Failed MO Sweetener Project Misses More Payments
COLUMBIA, Mo. (AP) — Moberly has received only part of a promised payment for a troubled artificial sweetener project in central Missouri.
Bruce Cole, the former CEO of the company behind the project, had said that he would pay Moberly $250,000 by Monday to offset costs the city faced because of an earlier missed bond payment. Cole promised to give Moberly a plan for restarting the project by Oct. 12 and to make good on a missed $3.2 million bond payment by Oct. 26.
The Columbia Daily Tribune reported Tuesday that Cole had sent $45,000 and told city officials that the remainder would come from an international bank.
"There may have been some hang-up there," Moberly Finance Director Greg Hodge said.
Mamtek U.S. Inc. planned to employ several hundred people at the artificial sweetener plant. The city issued $39 million in industrial development bonds for the project, the state offered more than $17 million in incentives — though no state funds went to the company — and $8 million was to come from private investors. However, the plant still is under construction, and the company has laid off its employees. Mamtek also missed a bond payment.
Moberly is about 30 miles north of Columbia and has a population of about 14,000 people. Democratic Gov. Jay Nixon traveled to the city in July 2010 to announce the project and said it could create more than 600 jobs.
The Mamtek project has received attention in recent weeks. Moberly City Manager Andy Morris said last week the city provided documents requested by the Securities and Exchange Commission. UMB Bank, the trustee for the bonds, indicated in a recent filing that it also expected to receive a subpoena.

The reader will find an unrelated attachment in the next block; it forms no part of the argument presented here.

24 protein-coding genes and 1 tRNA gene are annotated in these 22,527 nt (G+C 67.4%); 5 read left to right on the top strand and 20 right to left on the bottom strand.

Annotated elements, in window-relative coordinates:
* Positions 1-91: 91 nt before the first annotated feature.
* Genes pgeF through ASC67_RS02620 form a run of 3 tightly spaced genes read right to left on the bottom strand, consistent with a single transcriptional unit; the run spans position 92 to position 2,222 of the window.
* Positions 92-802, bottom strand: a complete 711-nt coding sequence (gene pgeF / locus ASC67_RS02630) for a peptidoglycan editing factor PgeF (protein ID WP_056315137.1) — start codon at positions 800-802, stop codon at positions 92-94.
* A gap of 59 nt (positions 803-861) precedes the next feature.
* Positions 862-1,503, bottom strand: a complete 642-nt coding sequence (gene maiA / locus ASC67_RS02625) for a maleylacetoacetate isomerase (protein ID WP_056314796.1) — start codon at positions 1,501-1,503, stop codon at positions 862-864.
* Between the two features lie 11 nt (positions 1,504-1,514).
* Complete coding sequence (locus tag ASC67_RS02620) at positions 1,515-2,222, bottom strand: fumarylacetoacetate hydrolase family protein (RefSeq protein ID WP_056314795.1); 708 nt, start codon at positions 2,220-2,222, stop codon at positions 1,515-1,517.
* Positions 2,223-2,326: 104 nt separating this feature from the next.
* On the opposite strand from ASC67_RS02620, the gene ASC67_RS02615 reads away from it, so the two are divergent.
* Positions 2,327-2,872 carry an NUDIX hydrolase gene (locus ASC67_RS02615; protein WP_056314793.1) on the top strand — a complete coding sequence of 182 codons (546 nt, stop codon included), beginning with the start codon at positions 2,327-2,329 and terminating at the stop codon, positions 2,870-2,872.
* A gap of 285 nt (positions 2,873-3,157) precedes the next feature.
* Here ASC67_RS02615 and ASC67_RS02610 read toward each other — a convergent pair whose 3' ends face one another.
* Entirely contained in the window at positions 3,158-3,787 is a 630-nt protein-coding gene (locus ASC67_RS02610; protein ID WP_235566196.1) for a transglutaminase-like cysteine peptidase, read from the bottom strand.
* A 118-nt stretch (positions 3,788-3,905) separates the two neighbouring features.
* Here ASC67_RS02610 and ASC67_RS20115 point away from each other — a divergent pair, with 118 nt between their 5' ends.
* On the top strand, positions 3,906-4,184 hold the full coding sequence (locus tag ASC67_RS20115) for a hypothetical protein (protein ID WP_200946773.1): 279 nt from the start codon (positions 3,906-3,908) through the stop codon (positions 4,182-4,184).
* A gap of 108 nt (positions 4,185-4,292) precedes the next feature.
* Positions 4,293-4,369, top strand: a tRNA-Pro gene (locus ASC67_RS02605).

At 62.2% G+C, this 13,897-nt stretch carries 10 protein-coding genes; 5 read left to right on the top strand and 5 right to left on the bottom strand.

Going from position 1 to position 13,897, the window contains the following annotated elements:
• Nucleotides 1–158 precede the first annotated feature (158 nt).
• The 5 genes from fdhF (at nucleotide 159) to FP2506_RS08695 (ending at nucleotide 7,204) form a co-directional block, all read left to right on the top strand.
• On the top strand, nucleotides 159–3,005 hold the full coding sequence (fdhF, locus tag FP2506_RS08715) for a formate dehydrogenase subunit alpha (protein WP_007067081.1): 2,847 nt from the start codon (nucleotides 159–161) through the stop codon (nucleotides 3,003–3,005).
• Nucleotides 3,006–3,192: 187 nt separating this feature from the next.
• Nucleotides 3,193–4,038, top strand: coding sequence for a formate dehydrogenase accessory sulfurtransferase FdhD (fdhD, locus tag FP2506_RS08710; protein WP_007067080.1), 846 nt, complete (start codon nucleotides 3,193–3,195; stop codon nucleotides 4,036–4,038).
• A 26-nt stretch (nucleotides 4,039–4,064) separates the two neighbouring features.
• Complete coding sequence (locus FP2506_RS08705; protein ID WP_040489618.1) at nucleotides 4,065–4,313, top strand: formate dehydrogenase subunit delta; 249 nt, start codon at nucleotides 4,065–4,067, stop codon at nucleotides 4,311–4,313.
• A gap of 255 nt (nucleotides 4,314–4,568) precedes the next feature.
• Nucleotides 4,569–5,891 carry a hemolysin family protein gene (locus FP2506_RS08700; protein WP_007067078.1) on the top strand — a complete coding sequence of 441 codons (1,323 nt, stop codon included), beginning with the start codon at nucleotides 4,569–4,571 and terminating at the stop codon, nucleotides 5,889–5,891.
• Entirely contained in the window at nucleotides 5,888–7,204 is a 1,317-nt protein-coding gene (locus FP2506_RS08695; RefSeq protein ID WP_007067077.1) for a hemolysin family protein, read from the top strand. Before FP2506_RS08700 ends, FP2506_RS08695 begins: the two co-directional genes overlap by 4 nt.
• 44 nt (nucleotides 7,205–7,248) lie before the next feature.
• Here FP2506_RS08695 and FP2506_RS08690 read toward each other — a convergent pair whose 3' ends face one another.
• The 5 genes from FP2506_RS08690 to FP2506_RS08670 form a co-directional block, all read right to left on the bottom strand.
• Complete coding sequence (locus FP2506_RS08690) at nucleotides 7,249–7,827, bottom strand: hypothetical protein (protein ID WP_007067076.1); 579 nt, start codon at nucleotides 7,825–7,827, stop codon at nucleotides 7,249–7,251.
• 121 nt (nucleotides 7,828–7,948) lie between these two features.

The attorney general's office has said it is assisting the Randolph County prosecutor to determine if any state criminal or civil laws were violated. A state Senate committee plans to review role of the state Department of Economic Development in the project and has scheduled its first hearing for Wednesday afternoon.
In addition, a member of a state board that provides state incentives for development projects and had awarded some for the Mamtek project called Tuesday for stronger research into proposals that are recommended to receive funding. The St. Louis Post-Dispatch reported that Missouri Lt. Gov. Peter Kinder, who serves on the Missouri Development Finance Board, said board members are part-time appointees and that most of their information comes from staff members and the state Department of Economic Development.
"We've got to know that representations being made to us are vetted, that people are being checked out," Kinder said. "We've got to know that we don't have a con man in front of us."
Economic Development Department Director David Kerr declined to comment and said that the agency was focused on salvaging the project.
"I don't want to make any comment that might throw (Mamtek) off track from doing what they've said they'll do," Kerr said.
Kinder, a Republican, is considering running for governor next year against Nixon, a Democrat.